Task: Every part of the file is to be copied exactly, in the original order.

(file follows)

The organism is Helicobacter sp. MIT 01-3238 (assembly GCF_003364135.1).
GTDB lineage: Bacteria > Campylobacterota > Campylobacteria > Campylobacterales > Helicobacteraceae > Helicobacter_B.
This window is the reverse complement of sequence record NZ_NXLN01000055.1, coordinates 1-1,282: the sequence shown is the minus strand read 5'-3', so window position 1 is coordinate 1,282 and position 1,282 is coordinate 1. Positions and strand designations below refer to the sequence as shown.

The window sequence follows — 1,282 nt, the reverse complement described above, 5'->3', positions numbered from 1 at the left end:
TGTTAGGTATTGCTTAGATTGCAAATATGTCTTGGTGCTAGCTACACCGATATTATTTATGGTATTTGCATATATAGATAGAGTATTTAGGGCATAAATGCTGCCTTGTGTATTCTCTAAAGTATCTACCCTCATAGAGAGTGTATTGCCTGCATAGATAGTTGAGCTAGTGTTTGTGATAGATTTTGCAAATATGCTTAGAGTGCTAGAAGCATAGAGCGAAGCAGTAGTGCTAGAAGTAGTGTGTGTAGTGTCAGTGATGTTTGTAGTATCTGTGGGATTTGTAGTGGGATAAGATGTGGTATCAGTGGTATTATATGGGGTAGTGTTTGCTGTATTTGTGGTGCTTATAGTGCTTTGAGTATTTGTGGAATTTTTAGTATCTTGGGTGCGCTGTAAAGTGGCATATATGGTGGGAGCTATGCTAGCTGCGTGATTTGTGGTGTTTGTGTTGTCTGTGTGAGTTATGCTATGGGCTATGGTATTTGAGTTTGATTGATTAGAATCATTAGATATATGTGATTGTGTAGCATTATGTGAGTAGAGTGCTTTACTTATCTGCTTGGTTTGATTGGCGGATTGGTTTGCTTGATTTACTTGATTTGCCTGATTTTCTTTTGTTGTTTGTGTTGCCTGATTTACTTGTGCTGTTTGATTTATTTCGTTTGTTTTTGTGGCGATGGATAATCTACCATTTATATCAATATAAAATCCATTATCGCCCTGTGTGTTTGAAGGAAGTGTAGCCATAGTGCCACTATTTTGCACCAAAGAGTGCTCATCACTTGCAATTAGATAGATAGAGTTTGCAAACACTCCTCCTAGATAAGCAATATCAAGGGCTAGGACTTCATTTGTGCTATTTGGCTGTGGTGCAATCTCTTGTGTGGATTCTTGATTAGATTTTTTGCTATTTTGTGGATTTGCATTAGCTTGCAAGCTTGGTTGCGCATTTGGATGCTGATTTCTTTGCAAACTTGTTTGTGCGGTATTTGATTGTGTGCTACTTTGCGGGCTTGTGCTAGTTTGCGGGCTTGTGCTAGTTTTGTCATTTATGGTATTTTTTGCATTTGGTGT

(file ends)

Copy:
The organism is Helicobacter sp. MIT 01-3238 (assembly GCF_003364135.1).
GTDB lineage: Bacteria > Campylobacterota > Campylobacteria > Campylobacterales > Helicobacteraceae > Helicobacter_B.
This window is the reverse complement of sequence record NZ_NXLN01000055.1, coordinates 1-1,282: the sequence shown is the minus strand read 5'-3', so window position 1 is coordinate 1,282 and position 1,282 is coordinate 1. Positions and strand designations below refer to the sequence as shown.

The window sequence follows — 1,282 nt, the reverse complement described above, 5'->3', positions numbered from 1 at the left end:
TGTTAGGTATTGCTTAGATTGCAAATATGTCTTGGTGCTAGCTACACCGATATTATTTATGGTATTTGCATATATAGATAGAGTATTTAGGGCATAAATGCTGCCTTGTGTATTCTCTAAAGTATCTACCCTCATAGAGAGTGTATTGCCTGCATAGATAGTTGAGCTAGTGTTTGTGATAGATTTTGCAAATATGCTTAGAGTGCTAGAAGCATAGAGCGAAGCAGTAGTGCTAGAAGTAGTGTGTGTAGTGTCAGTGATGTTTGTAGTATCTGTGGGATTTGTAGTGGGATAAGATGTGGTATCAGTGGTATTATATGGGGTAGTGTTTGCTGTATTTGTGGTGCTTATAGTGCTTTGAGTATTTGTGGAATTTTTAGTATCTTGGGTGCGCTGTAAAGTGGCATATATGGTGGGAGCTATGCTAGCTGCGTGATTTGTGGTGTTTGTGTTGTCTGTGTGAGTTATGCTATGGGCTATGGTATTTGAGTTTGATTGATTAGAATCATTAGATATATGTGATTGTGTAGCATTATGTGAGTAGAGTGCTTTACTTATCTGCTTGGTTTGATTGGCGGATTGGTTTGCTTGATTTACTTGATTTGCCTGATTTTCTTTTGTTGTTTGTGTTGCCTGATTTACTTGTGCTGTTTGATTTATTTCGTTTGTTTTTGTGGCGATGGATAATCTACCATTTATATCAATATAAAATCCATTATCGCCCTGTGTGTTTGAAGGAAGTGTAGCCATAGTGCCACTATTTTGCACCAAAGAGTGCTCATCACTTGCAATTAGATAGATAGAGTTTGCAAACACTCCTCCTAGATAAGCAATATCAAGGGCTAGGACTTCATTTGTGCTATTTGGCTGTGGTGCAATCTCTTGTGTGGATTCTTGATTAGATTTTTTGCTATTTTGTGGATTTGCATTAGCTTGCAAGCTTGGTTGCGCATTTGGATGCTGATTTCTTTGCAAACTTGTTTGTGCGGTATTTGATTGTGTGCTACTTTGCGGGCTTGTGCTAGTTTGCGGGCTTGTGCTAGTTTTGTCATTTATGGTATTTTTTGCATTTGGTGT